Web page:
The Hawkers’ experience emerged from the idea that Americans were (finally) ready for adventure – to try, even embrace, flavors, textures, and cultures from a global influence that had been previously kept a secret from Main Street USA. A group of adventurous pioneers pushed the concept that through food we could open the minds of society and bring people together. “Foodies,” as they came to be known, were led and inspired by a raw, no-nonsense, ask-the-tough-questions, journalist-meets-chef, that cut his teeth as a line cook – and if you’ve ever worked in a restaurant, you appreciate what line cooks have been through.
Chef Bourdain had a palpable coolness about him. His bold approach was the only fit for introducing the world to authentic food, cultures, and traditions – no one else could have done what he did. No one else had the guts to try. He taught us that pushing the envelope means more than just being adventurous.
It means being appreciative and respectful of what other cultures have been enjoying for generations – flavors and foods that we are now lucky enough to enjoy, too. As my 71-year old mother said, “food today is what rock n’ roll was in the 60’s. Everyone is talking about the next hot restaurant or flavors the same way we talked about bands back then.”
Opening the Door to Mainstream Street Fare
In 2010, Bourdain started to become a household name for millennials and the doors opened for restaurateurs across the globe – the Bourdain Effect. That same year, four guys who idolized travel and adventure (a real foodie never wants the label), grew tired of the same old restaurant offerings. Three Asian-Americans with generations-old recipes and their token white guy who grew up in their homes with their families decided to take a page from Bourdain’s book – they took a bold leap with hopes that mainstream Americans shared the same pent-up frustration with expected concepts and watered down flavors.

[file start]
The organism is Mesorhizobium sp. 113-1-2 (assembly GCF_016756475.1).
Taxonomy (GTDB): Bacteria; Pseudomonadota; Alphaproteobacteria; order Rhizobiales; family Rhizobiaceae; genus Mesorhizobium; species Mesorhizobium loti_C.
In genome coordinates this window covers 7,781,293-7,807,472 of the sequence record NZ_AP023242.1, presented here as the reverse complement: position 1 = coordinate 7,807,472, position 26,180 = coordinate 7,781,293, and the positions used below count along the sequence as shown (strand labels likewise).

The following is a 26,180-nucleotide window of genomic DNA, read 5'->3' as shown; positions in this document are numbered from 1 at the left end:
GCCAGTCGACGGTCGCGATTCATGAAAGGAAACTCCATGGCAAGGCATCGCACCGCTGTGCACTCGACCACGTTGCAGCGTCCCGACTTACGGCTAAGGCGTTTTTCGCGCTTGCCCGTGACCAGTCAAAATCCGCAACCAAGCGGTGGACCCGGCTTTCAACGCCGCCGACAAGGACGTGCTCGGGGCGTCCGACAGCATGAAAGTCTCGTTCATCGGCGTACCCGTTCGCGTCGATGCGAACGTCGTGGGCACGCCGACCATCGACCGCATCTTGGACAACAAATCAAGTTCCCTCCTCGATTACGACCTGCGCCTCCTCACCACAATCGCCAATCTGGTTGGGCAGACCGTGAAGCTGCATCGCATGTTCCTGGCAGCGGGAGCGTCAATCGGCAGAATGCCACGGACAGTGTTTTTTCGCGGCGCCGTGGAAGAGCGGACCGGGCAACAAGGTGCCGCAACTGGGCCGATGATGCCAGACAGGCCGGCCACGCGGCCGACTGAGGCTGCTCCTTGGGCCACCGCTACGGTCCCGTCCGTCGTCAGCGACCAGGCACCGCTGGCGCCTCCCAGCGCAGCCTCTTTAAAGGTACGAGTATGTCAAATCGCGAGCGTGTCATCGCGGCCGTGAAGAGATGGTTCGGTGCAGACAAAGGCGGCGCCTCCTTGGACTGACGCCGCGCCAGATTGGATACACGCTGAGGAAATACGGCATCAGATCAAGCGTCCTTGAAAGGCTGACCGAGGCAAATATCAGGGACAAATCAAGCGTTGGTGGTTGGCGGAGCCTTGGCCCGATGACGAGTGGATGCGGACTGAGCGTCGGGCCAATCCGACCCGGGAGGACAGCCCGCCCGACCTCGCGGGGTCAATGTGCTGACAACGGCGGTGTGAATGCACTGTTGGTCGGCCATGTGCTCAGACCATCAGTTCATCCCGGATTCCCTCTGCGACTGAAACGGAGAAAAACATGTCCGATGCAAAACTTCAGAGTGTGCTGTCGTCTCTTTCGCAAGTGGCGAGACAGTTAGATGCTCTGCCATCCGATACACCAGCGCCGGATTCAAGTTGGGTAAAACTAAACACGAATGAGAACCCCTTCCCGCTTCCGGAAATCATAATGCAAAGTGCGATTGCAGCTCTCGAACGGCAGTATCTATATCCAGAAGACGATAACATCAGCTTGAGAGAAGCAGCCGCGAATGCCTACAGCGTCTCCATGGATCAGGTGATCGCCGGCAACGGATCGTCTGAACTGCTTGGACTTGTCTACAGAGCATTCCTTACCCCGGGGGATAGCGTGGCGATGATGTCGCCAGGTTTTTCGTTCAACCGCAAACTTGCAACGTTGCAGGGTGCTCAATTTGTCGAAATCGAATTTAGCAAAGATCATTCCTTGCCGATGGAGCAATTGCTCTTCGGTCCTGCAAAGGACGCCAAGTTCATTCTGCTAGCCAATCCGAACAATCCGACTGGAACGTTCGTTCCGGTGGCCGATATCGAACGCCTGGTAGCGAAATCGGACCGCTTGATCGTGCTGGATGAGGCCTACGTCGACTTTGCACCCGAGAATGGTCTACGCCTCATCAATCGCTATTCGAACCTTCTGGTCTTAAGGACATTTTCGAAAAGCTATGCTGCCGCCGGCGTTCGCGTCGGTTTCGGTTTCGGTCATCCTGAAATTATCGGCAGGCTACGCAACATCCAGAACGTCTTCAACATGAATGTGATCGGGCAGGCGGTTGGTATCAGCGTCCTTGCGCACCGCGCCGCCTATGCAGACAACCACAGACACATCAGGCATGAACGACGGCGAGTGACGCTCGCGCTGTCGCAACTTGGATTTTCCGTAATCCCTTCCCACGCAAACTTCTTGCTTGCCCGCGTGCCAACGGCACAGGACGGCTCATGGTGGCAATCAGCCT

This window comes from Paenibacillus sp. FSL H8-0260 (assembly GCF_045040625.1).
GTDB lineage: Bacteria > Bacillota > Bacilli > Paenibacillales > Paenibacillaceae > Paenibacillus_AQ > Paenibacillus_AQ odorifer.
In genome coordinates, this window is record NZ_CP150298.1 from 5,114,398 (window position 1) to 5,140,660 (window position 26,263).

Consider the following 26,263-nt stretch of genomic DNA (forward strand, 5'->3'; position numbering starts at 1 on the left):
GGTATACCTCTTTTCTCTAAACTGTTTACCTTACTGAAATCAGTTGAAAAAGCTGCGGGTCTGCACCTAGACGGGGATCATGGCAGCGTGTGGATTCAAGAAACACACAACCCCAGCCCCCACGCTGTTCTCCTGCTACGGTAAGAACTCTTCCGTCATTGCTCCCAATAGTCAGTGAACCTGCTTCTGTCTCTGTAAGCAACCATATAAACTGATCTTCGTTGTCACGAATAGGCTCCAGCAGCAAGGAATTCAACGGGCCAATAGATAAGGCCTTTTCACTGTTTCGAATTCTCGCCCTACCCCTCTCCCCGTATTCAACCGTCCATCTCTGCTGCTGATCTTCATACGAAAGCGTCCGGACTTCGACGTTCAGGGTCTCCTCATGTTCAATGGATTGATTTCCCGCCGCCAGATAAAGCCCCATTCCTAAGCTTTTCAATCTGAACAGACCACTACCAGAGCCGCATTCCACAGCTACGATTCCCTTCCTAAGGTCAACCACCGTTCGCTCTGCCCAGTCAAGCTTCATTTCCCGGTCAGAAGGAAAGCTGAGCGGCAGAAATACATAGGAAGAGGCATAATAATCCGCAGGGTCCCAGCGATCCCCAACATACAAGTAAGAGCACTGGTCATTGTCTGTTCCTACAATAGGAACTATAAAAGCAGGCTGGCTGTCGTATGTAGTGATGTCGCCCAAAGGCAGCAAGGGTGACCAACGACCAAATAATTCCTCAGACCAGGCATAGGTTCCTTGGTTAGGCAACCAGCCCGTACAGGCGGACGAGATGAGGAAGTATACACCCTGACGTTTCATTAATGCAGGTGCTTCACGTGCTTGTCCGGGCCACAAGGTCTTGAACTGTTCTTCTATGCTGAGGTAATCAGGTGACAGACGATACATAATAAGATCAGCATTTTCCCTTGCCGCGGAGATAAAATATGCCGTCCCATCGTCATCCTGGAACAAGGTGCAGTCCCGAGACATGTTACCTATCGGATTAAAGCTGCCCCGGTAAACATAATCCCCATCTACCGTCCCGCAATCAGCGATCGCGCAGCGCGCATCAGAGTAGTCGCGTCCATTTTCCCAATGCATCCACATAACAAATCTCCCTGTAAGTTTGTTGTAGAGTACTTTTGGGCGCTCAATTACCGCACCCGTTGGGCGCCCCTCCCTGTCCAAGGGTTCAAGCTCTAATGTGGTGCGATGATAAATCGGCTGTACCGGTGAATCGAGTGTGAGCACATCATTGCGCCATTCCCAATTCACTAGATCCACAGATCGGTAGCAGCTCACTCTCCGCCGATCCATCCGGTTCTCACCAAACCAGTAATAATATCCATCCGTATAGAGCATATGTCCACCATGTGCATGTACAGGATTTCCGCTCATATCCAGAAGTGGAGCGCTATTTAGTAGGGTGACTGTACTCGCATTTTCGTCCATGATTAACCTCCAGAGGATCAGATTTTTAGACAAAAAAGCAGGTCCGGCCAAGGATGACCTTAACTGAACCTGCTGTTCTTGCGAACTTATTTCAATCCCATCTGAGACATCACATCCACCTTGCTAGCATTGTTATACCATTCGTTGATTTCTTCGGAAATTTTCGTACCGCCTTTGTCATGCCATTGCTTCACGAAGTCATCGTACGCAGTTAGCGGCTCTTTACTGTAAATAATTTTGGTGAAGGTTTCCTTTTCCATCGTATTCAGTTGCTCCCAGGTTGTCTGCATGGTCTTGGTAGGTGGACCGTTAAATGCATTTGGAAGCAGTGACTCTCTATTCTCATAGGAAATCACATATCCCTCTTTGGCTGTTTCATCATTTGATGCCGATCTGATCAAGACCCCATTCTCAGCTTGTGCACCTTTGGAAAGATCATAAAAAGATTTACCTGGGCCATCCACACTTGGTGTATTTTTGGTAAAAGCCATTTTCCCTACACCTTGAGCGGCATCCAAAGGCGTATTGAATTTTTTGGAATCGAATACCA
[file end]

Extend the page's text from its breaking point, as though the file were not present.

And they did.
Over the next 7 years, we would see the entire restaurant landscape change as consumers shifted to demanding more authenticity and less bastardized versions of the real thing. To be clear, authenticity doesn’t mean a mirror image of something else – that’s replication. It does mean being true to the experience, flavors, and values from which you were born. Not letting financials get in the way of experience, but rather enhance it. “Keepin’ it real”, as Bourdain might say.
Fast forward to 2018, and we are in the apex of a food revolution. Sadly, Mr. Bourdain is no longer with us. But, he empowered his legion of ‘foodie soldiers’ to march on for the cause, challenge the status quo, and push people out of their comfort zone—not for the sake of making them uncomfortable, but because they just may like it.
If my mom was right, and “food is this generations’ rock and roll”, then Anthony Bourdain is our Elvis. An icon to be remembered and a reason for us to continue hawking Southeast Asian street food to guests who would otherwise miss out.
It’s been a fun ride together, Mr. Bourdain.